By Michael Hilborn

Special to The Catholic Commentator 

The Camino de Santiago, known in English as the Way of Saint James, is a network of pilgrimages dating back to the beginning of the 9th century that leads to the shrine of the apostle Saint James the Great in northwestern Spain.  


Highest elevation of the trip up at the Cruz del Fiero! The point where pilgrims leave their rocks that they bring from home. A lot of addiction and burdens have been left at the foot of the cross. One of the most beautiful moments of my trip.  Photos provided by Michael Hiborn 


I would like to bring to light something that only those who have made the trek to Santiago de Compestela can come to understand, that which is what pilgrims refer to as the “Spirit of the Camino.”  

About half way through my hike I met a French girl named Blandine who had just finished nursing school in her hometown of Lyon, France. The language barrier between us unfortunately limited our conversation, but after a couple of hours of hiking together we discovered a mutual love for the Catholic Church.  

Later, we were passing through one of the many small towns along the Camino and stumbled upon a little Catholic church. Prior to my trip, a priest had suggested that I dedicate each church I visited to someone back home, and so I asked Blandine if she would like to make a quick stop.  

As we stepped into the stone church, Blandine, with her heavy French accent asked, “I sit?” Confused about why she asked, I answered yes and went on with my business by kneeling in one of the pews.  

As I opened up in prayer, I suddenly began to feel this gloomy, chamber-like church come to life with the most astoundingly beautiful voice harmonizing “Ave Maria.” In awe, I turned around and suddenly realized that Blandine had not asked me if she could sit but if she could sing. 

I will never forget the soulful harmonic sound of her voice echoing off the old stone walls. There are no words that could sum up that moment other than pure bliss. It was a moment that I never wanted to end, and as the song came to a close, Blandine, seeing the tears and shock in my eyes, smiled at me and slowly said: “God gave me this gift. Every time I enter his house, I can do nothing more than give it back to him.”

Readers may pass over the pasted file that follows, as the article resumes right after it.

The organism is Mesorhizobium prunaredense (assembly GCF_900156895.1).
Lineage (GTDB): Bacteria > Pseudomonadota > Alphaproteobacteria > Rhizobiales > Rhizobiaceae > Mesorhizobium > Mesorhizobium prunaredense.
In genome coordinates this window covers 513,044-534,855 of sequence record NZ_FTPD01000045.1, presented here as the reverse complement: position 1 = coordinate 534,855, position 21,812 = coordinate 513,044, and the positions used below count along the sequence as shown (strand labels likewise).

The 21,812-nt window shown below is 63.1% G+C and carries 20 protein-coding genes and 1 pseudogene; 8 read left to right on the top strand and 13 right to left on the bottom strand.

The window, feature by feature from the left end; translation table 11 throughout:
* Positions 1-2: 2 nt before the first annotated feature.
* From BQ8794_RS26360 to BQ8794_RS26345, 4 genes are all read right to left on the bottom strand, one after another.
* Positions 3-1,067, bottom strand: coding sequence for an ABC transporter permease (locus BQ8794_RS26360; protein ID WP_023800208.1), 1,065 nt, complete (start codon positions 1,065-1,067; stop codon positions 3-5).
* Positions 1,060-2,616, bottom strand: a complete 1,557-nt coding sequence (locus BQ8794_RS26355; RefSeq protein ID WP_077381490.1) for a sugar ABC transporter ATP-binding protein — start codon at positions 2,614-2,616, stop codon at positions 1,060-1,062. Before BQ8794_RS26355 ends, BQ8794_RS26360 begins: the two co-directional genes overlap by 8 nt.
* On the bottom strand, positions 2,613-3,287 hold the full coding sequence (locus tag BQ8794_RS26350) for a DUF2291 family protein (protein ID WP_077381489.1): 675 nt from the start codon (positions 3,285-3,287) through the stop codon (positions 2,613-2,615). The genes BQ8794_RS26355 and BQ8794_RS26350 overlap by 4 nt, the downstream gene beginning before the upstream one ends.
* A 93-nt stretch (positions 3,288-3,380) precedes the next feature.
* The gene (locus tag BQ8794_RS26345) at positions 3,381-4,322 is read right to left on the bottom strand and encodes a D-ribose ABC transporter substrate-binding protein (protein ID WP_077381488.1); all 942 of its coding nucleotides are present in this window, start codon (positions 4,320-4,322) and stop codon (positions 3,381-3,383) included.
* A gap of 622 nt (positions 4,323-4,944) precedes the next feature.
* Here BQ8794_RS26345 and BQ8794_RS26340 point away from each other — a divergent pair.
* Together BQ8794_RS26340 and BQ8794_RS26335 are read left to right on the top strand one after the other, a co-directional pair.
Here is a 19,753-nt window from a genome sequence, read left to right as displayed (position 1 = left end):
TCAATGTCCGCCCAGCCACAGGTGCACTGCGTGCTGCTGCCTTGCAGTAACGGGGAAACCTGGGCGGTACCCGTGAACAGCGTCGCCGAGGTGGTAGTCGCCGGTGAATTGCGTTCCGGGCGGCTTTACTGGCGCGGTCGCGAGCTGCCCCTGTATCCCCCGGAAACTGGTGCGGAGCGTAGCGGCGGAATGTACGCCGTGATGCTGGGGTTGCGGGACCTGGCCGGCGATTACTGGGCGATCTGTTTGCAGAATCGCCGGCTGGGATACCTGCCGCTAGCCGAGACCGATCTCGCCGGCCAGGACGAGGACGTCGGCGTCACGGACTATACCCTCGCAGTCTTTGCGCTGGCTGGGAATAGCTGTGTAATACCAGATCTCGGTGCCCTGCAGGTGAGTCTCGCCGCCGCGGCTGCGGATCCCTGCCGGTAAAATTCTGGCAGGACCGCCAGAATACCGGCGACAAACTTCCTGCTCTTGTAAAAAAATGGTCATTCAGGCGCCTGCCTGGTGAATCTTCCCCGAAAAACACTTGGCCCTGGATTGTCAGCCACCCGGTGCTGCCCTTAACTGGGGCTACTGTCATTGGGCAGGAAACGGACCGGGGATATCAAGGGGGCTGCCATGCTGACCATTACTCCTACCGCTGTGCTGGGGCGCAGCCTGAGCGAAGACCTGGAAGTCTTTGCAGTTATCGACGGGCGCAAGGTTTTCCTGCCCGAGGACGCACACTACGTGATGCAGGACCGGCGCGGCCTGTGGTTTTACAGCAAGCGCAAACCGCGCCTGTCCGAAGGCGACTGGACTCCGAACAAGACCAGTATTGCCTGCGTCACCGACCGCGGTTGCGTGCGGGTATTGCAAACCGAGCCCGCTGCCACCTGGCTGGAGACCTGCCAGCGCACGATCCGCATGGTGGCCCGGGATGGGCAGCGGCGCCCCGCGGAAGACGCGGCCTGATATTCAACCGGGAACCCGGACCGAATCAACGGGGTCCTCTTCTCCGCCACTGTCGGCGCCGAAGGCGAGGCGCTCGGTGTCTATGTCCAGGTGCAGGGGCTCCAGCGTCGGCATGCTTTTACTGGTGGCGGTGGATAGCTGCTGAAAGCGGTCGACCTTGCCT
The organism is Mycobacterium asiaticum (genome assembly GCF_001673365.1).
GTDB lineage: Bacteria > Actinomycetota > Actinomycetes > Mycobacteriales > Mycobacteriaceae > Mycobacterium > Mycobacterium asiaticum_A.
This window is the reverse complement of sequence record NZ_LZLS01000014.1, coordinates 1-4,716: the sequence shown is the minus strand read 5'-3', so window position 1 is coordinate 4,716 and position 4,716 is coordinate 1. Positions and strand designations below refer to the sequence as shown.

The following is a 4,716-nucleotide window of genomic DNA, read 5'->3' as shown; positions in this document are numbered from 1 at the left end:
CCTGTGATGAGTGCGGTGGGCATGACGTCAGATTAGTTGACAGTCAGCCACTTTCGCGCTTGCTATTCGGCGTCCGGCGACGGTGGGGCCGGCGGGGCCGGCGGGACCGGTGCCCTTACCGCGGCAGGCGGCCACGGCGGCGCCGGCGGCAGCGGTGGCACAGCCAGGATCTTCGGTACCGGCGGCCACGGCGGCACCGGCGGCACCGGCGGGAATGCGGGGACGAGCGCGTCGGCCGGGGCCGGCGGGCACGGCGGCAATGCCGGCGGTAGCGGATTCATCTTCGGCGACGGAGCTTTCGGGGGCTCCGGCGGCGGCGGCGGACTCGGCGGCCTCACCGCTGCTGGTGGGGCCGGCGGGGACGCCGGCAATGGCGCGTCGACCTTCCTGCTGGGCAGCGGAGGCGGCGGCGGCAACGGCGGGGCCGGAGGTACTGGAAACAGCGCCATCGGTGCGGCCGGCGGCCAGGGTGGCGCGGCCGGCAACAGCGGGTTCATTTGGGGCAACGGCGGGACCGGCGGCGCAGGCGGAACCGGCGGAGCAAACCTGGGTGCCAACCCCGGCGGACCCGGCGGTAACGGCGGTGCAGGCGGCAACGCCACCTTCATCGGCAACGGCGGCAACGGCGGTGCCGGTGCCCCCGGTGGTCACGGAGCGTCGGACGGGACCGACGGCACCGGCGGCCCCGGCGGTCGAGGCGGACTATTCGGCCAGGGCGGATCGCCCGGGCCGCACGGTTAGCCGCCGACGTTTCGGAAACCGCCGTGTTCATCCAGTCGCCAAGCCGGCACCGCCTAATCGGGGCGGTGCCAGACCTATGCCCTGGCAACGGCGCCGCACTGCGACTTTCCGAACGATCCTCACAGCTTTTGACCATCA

I will never forget that day on the Camino, because I think it is the day that I met a saint.  

I still can recall the first time I heard about the Camino. I was in my junior year of high school, and my theology teacher, Father Ryan Hallford, powerfully shared with us his journey on the Camino. I remember thinking to myself, “Well, if people from all the ends of the Earth are traveling to Spain to walk this trail, there must be something more there than a beaten path. Someday I am going to set out and find that something.”  

The years came and went, and I soon found myself in my final quarter of college at Louisiana Tech asking myself that all-too-familiar question that we all ask ourselves as a chapter of our life comes to an end “What do I do now?” 

The truth is, I wanted any other answer than “starting work.” What I really wanted was time to reflect on who I was and what it was that I had to offer to the working world that was inevitably before me. I knew that I wanted to get out of my comfort zone, and I was determined to achieve something that at first seemed unimaginable.